Statement of the Commission on Human Rights supporting Senate Bill 2598 or the establishment of Mental Health Offices in SUCs

Statement of the Commission on Human Rights supporting Senate Bill 2598 or the establishment of Mental Health Offices in SUCs

The Commission on Human Rights strongly advocates for the passage of Senate Bill 2598, also known as the “State Universities and Colleges (SUCs) Mental Health Services Act,” which proposes the establishment of Mental Health Offices in state universities and colleges throughout the Philippines.

This bill, submitted by the Committees on Higher, Technical and Vocational Education; Health and Demography; and Finance, along with Senators Jose Pimentel “Jinggoy” Ejercito Jr., Ramon “Bong” Revilla Jr., Christopher Lawrence “Bong” T. Go, Manuel “Lito” M. Lapid, Francis Joseph “Chiz” G. Escudero, and Juan Edgardo “Sonny” M. Angara, requires SUCs to provide comprehensive mental health services. These services are intended to address the emotional, behavioral, and psychosocial issues of students, faculty, and staff, thus fostering an environment conducive to educational and intellectual growth.

The bill also seeks to hire and train mental health professionals to ensure that interventions and treatments are provided by qualified individuals. It proposes the establishment of a 24/7 campus hotline, the initiation of mental health awareness campaigns, and the development of a rapid-response system for suicide and other critical situations. Furthermore, it aims to integrate mental health services more deeply into the educational framework.

The Commission emphasizes the significance of Senate Bill 2598 as it reinforces the implementation of Republic Act No. 11036, or the Mental Health Act, and Article 12 of the International Covenant on Economic, Social, and Cultural Rights (ICESCR) of the United Nations, which asserts that every individual has the basic right to attain the highest standard of mental health.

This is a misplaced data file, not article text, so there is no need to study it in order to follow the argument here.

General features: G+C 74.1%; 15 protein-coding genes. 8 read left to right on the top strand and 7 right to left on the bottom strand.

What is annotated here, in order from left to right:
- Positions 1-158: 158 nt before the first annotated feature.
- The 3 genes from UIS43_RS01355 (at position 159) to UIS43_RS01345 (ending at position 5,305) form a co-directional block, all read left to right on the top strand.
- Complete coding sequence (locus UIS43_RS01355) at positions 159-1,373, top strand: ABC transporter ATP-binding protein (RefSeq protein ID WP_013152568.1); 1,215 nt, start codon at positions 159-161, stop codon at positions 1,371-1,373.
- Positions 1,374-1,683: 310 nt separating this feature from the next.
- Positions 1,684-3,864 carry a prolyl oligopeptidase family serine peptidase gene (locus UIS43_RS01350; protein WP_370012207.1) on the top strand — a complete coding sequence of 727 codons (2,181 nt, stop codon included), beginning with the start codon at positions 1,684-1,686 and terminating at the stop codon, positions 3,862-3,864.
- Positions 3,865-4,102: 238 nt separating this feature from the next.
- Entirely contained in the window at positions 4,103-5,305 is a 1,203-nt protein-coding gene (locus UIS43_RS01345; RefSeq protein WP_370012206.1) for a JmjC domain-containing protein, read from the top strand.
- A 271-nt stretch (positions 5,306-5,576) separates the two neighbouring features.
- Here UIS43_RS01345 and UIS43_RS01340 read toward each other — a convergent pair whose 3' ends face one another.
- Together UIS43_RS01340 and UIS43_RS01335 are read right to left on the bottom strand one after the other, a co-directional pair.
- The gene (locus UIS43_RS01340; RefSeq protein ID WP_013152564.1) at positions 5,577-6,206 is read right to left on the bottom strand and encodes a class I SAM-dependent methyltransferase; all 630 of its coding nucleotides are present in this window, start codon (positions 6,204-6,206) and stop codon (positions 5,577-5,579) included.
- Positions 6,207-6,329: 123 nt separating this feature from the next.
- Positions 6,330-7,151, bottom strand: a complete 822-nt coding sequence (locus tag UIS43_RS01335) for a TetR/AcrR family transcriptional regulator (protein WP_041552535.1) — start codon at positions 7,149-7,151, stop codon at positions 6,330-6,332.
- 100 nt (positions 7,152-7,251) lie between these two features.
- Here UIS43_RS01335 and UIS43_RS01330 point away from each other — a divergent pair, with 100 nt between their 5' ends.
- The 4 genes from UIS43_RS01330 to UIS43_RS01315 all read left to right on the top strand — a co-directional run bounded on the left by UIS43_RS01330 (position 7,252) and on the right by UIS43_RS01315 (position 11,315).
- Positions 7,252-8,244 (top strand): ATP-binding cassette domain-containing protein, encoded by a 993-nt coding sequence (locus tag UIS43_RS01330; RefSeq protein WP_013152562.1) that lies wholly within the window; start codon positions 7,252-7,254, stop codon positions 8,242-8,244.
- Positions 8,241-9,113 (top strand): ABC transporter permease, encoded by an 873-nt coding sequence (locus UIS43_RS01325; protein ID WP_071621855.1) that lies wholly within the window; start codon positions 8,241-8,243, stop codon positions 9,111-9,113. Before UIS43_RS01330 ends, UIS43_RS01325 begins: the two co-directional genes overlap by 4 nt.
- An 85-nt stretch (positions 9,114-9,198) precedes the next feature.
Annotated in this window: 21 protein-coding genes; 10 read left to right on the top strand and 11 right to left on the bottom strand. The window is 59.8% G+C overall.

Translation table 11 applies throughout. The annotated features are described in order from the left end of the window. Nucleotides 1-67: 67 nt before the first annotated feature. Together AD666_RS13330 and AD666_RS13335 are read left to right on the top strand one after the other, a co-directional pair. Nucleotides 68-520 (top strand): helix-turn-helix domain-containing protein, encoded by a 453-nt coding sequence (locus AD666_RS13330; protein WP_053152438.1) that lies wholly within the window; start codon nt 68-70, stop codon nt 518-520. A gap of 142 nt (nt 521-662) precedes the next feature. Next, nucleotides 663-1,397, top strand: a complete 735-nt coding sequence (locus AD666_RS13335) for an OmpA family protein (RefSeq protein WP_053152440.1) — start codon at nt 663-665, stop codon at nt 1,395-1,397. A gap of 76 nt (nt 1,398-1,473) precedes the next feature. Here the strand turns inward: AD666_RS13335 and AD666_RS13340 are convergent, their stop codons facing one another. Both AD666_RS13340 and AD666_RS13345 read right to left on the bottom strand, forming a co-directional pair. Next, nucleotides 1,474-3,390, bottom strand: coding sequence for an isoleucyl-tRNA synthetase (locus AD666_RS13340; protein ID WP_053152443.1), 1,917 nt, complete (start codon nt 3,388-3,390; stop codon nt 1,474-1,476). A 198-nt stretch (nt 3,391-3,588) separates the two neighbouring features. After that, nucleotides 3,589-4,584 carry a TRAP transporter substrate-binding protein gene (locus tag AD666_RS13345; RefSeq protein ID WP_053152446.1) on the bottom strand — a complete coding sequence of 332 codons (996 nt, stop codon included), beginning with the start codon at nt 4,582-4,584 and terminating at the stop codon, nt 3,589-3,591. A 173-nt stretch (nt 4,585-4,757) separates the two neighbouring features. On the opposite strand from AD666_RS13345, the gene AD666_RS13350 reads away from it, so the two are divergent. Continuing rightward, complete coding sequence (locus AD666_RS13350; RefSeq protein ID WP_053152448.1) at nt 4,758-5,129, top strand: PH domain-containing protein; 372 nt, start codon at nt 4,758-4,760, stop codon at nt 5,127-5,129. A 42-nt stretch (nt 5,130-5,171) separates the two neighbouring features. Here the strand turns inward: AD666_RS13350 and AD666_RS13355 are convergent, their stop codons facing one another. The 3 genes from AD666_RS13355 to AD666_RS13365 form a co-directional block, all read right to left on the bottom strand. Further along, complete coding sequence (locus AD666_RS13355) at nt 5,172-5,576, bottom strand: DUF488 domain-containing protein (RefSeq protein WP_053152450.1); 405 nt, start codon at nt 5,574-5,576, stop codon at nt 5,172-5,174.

“CHR recognizes that mental health is a fundamental human right. Therefore, we will continue to advocate for initiatives that reduce the stigma associated with seeking mental help,” CHR Chairperson Richard P. Palpal-latoc said.

According to a report from the Philippine Mental Health Association Inc. (PMHA) and the World Health Organization (WHO), the rising cases of mental health concerns in the Philippines are becoming a “silent epidemic,”[1] affecting nearly 73% of Filipino Gen Zs (13-26 years old) [2]. The prevalence of anxiety, depression, and other mental health issues within this age group underscores the critical need for accessible and effective mental health services in educational institutions.

In response to this alarming trend, the Commission calls on both the Senate and the House of Representatives to collaborate and expedite the passage of this crucial legislation.

“The establishment of Mental Health Offices in SUCs is a vital step towards ensuring the mental well-being of students, faculty, and staff, thereby contributing to a healthier and more productive educational environment. The CHR believes that with swift legislative action, the nation can better support its youth and foster a culture of mental health awareness and support,” Chair Palpal-latoc exhorted.###

[1] ‘Mental health crisis a rising epidemic in PH’ – experts. (2023, October 9). Philippine News Agency. Retrieved June 4, 2024, from https://www.pna.gov.ph/articles/1211404

[2] Dy-Zulueta, D. (2024, January 12). A silent epidemic emerging: The rising mental health concern. Philstar Global. Retrieved June 4, 2024, from https://www.philstar.com/lifestyle/health-and-family/2024/01/12/2308964/silent-epidemic-emerging-rising-mental-health-concern